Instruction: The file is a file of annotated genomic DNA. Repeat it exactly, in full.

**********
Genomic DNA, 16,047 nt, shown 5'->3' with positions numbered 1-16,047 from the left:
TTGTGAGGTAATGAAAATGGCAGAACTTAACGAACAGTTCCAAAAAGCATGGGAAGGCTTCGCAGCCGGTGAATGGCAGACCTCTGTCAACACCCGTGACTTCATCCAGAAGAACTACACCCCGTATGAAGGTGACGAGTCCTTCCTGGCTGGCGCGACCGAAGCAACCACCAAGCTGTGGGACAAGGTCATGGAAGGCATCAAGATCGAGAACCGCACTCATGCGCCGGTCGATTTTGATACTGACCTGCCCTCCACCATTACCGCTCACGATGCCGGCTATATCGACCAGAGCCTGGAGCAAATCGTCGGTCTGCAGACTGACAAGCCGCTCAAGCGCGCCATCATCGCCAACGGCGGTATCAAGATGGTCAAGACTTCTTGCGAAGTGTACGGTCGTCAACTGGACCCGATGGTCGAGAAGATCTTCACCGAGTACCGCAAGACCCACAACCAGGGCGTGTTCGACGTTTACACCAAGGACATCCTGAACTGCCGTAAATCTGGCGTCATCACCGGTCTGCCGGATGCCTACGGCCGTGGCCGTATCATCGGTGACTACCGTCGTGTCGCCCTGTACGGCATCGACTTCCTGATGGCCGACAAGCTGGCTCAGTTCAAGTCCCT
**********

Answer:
Genomic DNA, 16,047 nt, shown 5'->3' with positions numbered 1-16,047 from the left:
TTGTGAGGTAATGAAAATGGCAGAACTTAACGAACAGTTCCAAAAAGCATGGGAAGGCTTCGCAGCCGGTGAATGGCAGACCTCTGTCAACACCCGTGACTTCATCCAGAAGAACTACACCCCGTATGAAGGTGACGAGTCCTTCCTGGCTGGCGCGACCGAAGCAACCACCAAGCTGTGGGACAAGGTCATGGAAGGCATCAAGATCGAGAACCGCACTCATGCGCCGGTCGATTTTGATACTGACCTGCCCTCCACCATTACCGCTCACGATGCCGGCTATATCGACCAGAGCCTGGAGCAAATCGTCGGTCTGCAGACTGACAAGCCGCTCAAGCGCGCCATCATCGCCAACGGCGGTATCAAGATGGTCAAGACTTCTTGCGAAGTGTACGGTCGTCAACTGGACCCGATGGTCGAGAAGATCTTCACCGAGTACCGCAAGACCCACAACCAGGGCGTGTTCGACGTTTACACCAAGGACATCCTGAACTGCCGTAAATCTGGCGTCATCACCGGTCTGCCGGATGCCTACGGCCGTGGCCGTATCATCGGTGACTACCGTCGTGTCGCCCTGTACGGCATCGACTTCCTGATGGCCGACAAGCTGGCTCAGTTCAAGTCCCT